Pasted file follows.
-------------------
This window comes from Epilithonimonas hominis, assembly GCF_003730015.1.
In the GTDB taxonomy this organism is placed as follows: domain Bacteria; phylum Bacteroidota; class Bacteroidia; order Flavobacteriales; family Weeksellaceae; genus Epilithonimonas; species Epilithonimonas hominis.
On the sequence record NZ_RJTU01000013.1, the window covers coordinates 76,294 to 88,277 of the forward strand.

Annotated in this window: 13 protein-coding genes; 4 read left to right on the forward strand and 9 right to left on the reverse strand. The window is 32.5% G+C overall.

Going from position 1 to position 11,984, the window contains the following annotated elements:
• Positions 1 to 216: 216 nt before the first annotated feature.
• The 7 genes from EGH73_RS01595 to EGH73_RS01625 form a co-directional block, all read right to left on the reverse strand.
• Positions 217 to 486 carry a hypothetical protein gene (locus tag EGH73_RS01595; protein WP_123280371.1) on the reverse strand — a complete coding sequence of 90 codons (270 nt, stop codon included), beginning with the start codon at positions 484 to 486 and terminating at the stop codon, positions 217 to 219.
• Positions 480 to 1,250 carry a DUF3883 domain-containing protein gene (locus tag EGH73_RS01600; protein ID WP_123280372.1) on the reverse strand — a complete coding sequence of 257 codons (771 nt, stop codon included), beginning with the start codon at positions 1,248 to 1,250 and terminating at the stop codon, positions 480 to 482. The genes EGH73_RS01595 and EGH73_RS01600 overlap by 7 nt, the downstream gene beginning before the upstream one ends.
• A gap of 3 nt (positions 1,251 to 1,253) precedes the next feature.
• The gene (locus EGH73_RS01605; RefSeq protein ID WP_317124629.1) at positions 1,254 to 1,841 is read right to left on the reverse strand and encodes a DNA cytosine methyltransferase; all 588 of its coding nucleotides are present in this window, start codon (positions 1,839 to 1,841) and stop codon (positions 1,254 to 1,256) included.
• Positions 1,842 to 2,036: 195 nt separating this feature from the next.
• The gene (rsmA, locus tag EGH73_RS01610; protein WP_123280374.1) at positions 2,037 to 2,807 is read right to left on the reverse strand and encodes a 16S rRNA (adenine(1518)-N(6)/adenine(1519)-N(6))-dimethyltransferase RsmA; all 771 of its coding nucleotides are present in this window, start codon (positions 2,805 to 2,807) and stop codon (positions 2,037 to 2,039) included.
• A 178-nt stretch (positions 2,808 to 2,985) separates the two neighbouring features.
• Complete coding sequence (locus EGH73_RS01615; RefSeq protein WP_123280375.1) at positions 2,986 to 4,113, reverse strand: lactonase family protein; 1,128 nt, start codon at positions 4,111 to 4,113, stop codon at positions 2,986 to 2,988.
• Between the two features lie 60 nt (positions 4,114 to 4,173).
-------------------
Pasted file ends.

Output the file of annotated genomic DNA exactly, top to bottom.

This window comes from Epilithonimonas hominis, assembly GCF_003730015.1.
In the GTDB taxonomy this organism is placed as follows: domain Bacteria; phylum Bacteroidota; class Bacteroidia; order Flavobacteriales; family Weeksellaceae; genus Epilithonimonas; species Epilithonimonas hominis.
On the sequence record NZ_RJTU01000013.1, the window covers coordinates 76,294 to 88,277 of the forward strand.

Annotated in this window: 13 protein-coding genes; 4 read left to right on the forward strand and 9 right to left on the reverse strand. The window is 32.5% G+C overall.

Going from position 1 to position 11,984, the window contains the following annotated elements:
• Positions 1 to 216: 216 nt before the first annotated feature.
• The 7 genes from EGH73_RS01595 to EGH73_RS01625 form a co-directional block, all read right to left on the reverse strand.
• Positions 217 to 486 carry a hypothetical protein gene (locus tag EGH73_RS01595; protein WP_123280371.1) on the reverse strand — a complete coding sequence of 90 codons (270 nt, stop codon included), beginning with the start codon at positions 484 to 486 and terminating at the stop codon, positions 217 to 219.
• Positions 480 to 1,250 carry a DUF3883 domain-containing protein gene (locus tag EGH73_RS01600; protein ID WP_123280372.1) on the reverse strand — a complete coding sequence of 257 codons (771 nt, stop codon included), beginning with the start codon at positions 1,248 to 1,250 and terminating at the stop codon, positions 480 to 482. The genes EGH73_RS01595 and EGH73_RS01600 overlap by 7 nt, the downstream gene beginning before the upstream one ends.
• A gap of 3 nt (positions 1,251 to 1,253) precedes the next feature.
• The gene (locus EGH73_RS01605; RefSeq protein ID WP_317124629.1) at positions 1,254 to 1,841 is read right to left on the reverse strand and encodes a DNA cytosine methyltransferase; all 588 of its coding nucleotides are present in this window, start codon (positions 1,839 to 1,841) and stop codon (positions 1,254 to 1,256) included.
• Positions 1,842 to 2,036: 195 nt separating this feature from the next.
• The gene (rsmA, locus tag EGH73_RS01610; protein WP_123280374.1) at positions 2,037 to 2,807 is read right to left on the reverse strand and encodes a 16S rRNA (adenine(1518)-N(6)/adenine(1519)-N(6))-dimethyltransferase RsmA; all 771 of its coding nucleotides are present in this window, start codon (positions 2,805 to 2,807) and stop codon (positions 2,037 to 2,039) included.
• A 178-nt stretch (positions 2,808 to 2,985) separates the two neighbouring features.
• Complete coding sequence (locus EGH73_RS01615; RefSeq protein WP_123280375.1) at positions 2,986 to 4,113, reverse strand: lactonase family protein; 1,128 nt, start codon at positions 4,111 to 4,113, stop codon at positions 2,986 to 2,988.
• Between the two features lie 60 nt (positions 4,114 to 4,173).